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Legal Research Fundamentals

Whenever you are given a research problem, it is crucial that you answer this question:

WHAT DO I ULTIMATELY NEED? WHY DO I NEED IT?

You might not immediately be able to identify everything you ultimately will need! It will develop as you do more research. However, in order to keep your research focused and organized, we recommend that you identify the following: 

  • WHO: Who is involved? 
  • WHERE: Where is the activity taking place? What jurisdiction?
  • WHAT: What is occurring? What is the action that you actually care about? 
  • WHEN: When did this take place? If you are involved in a litigation, at what stage is the litigation?
  • WHY: Ultimately, what is the desired outcome? Does someone want money for being harassed at work? Is someone hoping to avoid jail? Do two companies want to work together?
  • HOW: How is the WHY being achieved? A lawsuit? A letter? A joint agreement? A motion? 

You can also use these search terms to brainstorm search keywords. 

When crafting keyword searches, ask yourself:

How would the author use the language? In other words: how would a judge write the opinion you are looking for? What words would they use? In what different permutations might they occur? How close to one another would the words be? 

What other fields will help narrow my searching? If you have been asked to find a case written by a particular judge, or within a particular jurisdiction, or during a certain time period, narrow your fields to reflect those limiters. 

Not sure where to start?

What if you have no idea how to locate something, or begin to tackle a problem? There are a few places that might help!

  1. Research Guides. If you know the area of law, starting with a research guide cannot hurt. A good research guide will point you in the direction of good background resources, the preeminent treatises, practice guides, etc. It will also often tell you useful databases or websites for locating certain types of material. Biddle has research guides on a variety of subjects. To locate other research guides, Google [area of law] + "research guide."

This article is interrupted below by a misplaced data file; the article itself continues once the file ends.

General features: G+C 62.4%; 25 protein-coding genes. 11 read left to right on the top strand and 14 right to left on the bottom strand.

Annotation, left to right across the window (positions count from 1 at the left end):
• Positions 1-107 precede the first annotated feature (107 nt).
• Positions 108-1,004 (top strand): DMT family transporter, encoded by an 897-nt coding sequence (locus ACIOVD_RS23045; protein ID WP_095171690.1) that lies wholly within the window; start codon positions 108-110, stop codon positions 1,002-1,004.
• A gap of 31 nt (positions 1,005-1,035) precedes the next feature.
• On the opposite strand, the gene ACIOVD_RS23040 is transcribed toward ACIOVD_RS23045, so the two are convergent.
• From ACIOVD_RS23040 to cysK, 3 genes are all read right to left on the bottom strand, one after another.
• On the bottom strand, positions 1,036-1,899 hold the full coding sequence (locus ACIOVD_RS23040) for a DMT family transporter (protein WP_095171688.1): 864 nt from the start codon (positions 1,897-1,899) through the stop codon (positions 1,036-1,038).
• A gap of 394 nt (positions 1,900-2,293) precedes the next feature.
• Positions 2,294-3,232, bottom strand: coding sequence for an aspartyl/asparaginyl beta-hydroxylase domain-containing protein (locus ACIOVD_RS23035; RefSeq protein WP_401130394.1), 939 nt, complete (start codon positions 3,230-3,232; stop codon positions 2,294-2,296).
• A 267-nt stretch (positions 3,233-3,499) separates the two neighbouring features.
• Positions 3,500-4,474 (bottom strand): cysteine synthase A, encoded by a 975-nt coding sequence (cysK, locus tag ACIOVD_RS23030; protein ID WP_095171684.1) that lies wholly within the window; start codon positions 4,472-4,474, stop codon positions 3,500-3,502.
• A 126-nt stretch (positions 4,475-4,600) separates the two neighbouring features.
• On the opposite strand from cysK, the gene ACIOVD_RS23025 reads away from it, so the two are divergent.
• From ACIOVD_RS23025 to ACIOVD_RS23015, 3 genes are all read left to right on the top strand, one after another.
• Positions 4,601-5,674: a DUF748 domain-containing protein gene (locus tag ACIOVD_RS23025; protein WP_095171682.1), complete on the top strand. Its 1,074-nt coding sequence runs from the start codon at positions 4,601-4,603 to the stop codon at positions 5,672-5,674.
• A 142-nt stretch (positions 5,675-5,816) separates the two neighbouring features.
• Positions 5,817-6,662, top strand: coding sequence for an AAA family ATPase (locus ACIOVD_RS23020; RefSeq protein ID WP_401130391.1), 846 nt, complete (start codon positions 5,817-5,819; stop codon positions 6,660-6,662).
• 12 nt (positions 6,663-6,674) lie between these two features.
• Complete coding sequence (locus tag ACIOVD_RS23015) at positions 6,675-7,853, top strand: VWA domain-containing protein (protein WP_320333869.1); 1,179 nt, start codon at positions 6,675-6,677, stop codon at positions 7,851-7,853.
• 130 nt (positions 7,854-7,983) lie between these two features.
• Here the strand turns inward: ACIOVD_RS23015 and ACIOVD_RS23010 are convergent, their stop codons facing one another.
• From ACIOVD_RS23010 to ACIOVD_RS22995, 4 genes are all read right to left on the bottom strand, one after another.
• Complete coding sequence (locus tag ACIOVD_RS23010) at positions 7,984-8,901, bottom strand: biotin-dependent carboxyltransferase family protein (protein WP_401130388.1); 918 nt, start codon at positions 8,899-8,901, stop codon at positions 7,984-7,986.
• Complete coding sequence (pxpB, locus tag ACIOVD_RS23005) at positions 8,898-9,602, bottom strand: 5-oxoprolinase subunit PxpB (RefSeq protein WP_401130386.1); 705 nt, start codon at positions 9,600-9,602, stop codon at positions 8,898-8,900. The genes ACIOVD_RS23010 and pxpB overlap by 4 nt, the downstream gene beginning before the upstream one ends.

2. Treatises and Practice Guides. Find one on your topic using a directory like the Georgetown Law Library Treatise Finder.
  3. Congressional Research Service (CRS) reports: If you are dealing with an issue in federal law, there may be a CRS report on the topic. These can be great overviews of the legislative issues, and can provide useful citations to statues and cases, as well as statistics and other information. You can find CRS reports in a number of places.  
  4. Briefs: Filings in existing legal disputes can be a good source for arguments and citations to relevant authorities.
  5. Google. Use Google effectively. Hoping to find a court opinion? Use Google Scholar. Hoping to find some materials from a continuing legal education presentation? Narrow down by filetype:pdf or filetype:pptx. Might there be some government materials on your subject? Narrow down by inurl:.gov!
  6. Ask a professor, attorney colleague, librarian, or legal assistant for help!

Terms & Connectors

Using Boolean connectors and expanders allows you to create very precise searches and may lead to more focused and relevant results. 

Connectors and Expanders
CONNECTOR
EXAMPLE(S)
EXPLANATION
WESTLAW ((click on the advanced link by the search bar for guidance)
LEXIS (click the advanced search link for guidance.)
AND
Burden AND Proof
Burden & Proof
Use this when you need both term/phrases, but have no better idea of how close they might be. You can also use this to connect two terms with another phrase
&
AND
Lexis recognizes Westlaw search connectors!
and
SAME PARAGRAPH
Burden /p proof
Burden w/p proof
Use this when you know that your two search terms will be closely linked
/p
w/p
/p
SAME SENTENCE
Burden /s proof
Use this if you know that two terms will be in the same sentence (if they are part of a phrase).
/s
w/s
/s
WITHIN N WORDS OF ANOTHER TERM
Burden /5 proof
Use this if you believe your words have to be even closer together than just the same sentence. Useful when searching names, legal phrases, or terms of art.
/n
w/n
/n
OR
Burden /s proof OR proving
Burden /s proof proving (in Westlaw)
Use this to present synonyms or alternative search terms.
or
OR
OR
or
EXACT QUOTES
“strict liability”
Use this if you believe a phrase can only be expressed exactly as you write it. If in doubt, use the /s or /n connector!
" "
 " "
VARIATIONS OF DIFFERENT WORDS
Liab! (covers liability and liable)
Use this if you have a term that could take a number of variations.
!
*
WILDCARD or UNIVERSAL CHARACTER
Theat**
Int**net
Inform???
Use this if there are a few different variations of a word. Many of the databases now do this automatically.
*
?
THE WORD SHOULD SHOW UP A CERTAIN NUMBER OF TIMES
ATLEAST5(pretext) AND age /s discrim!
Use this if you know that a search term should show up many times. This knocks out the case that just mention something in passing.
ATLEASTN([word or phrase])
atleastn([word])